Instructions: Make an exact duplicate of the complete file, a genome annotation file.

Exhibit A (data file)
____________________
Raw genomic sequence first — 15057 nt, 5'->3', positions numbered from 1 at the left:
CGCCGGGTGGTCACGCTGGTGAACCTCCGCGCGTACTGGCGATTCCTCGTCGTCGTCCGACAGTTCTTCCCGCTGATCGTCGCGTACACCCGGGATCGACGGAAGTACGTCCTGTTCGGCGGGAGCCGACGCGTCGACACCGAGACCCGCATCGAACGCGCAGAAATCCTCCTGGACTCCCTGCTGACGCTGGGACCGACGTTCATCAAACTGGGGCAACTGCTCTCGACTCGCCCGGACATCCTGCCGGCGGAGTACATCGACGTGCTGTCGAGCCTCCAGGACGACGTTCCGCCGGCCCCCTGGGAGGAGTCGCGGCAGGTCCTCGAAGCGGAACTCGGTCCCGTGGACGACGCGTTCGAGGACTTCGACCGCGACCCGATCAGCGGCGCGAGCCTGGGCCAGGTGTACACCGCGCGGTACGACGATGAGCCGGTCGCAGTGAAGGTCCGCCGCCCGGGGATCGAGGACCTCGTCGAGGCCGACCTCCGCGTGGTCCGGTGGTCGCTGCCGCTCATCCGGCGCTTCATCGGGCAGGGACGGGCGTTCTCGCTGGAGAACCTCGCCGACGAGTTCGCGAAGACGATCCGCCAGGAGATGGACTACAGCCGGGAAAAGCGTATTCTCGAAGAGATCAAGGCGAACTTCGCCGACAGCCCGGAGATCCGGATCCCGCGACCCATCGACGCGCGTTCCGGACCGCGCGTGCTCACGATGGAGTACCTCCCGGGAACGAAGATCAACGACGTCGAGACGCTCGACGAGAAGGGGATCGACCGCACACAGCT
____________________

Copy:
Raw genomic sequence first — 15057 nt, 5'->3', positions numbered from 1 at the left:
CGCCGGGTGGTCACGCTGGTGAACCTCCGCGCGTACTGGCGATTCCTCGTCGTCGTCCGACAGTTCTTCCCGCTGATCGTCGCGTACACCCGGGATCGACGGAAGTACGTCCTGTTCGGCGGGAGCCGACGCGTCGACACCGAGACCCGCATCGAACGCGCAGAAATCCTCCTGGACTCCCTGCTGACGCTGGGACCGACGTTCATCAAACTGGGGCAACTGCTCTCGACTCGCCCGGACATCCTGCCGGCGGAGTACATCGACGTGCTGTCGAGCCTCCAGGACGACGTTCCGCCGGCCCCCTGGGAGGAGTCGCGGCAGGTCCTCGAAGCGGAACTCGGTCCCGTGGACGACGCGTTCGAGGACTTCGACCGCGACCCGATCAGCGGCGCGAGCCTGGGCCAGGTGTACACCGCGCGGTACGACGATGAGCCGGTCGCAGTGAAGGTCCGCCGCCCGGGGATCGAGGACCTCGTCGAGGCCGACCTCCGCGTGGTCCGGTGGTCGCTGCCGCTCATCCGGCGCTTCATCGGGCAGGGACGGGCGTTCTCGCTGGAGAACCTCGCCGACGAGTTCGCGAAGACGATCCGCCAGGAGATGGACTACAGCCGGGAAAAGCGTATTCTCGAAGAGATCAAGGCGAACTTCGCCGACAGCCCGGAGATCCGGATCCCGCGACCCATCGACGCGCGTTCCGGACCGCGCGTGCTCACGATGGAGTACCTCCCGGGAACGAAGATCAACGACGTCGAGACGCTCGACGAGAAGGGGATCGACCGCACACAGCT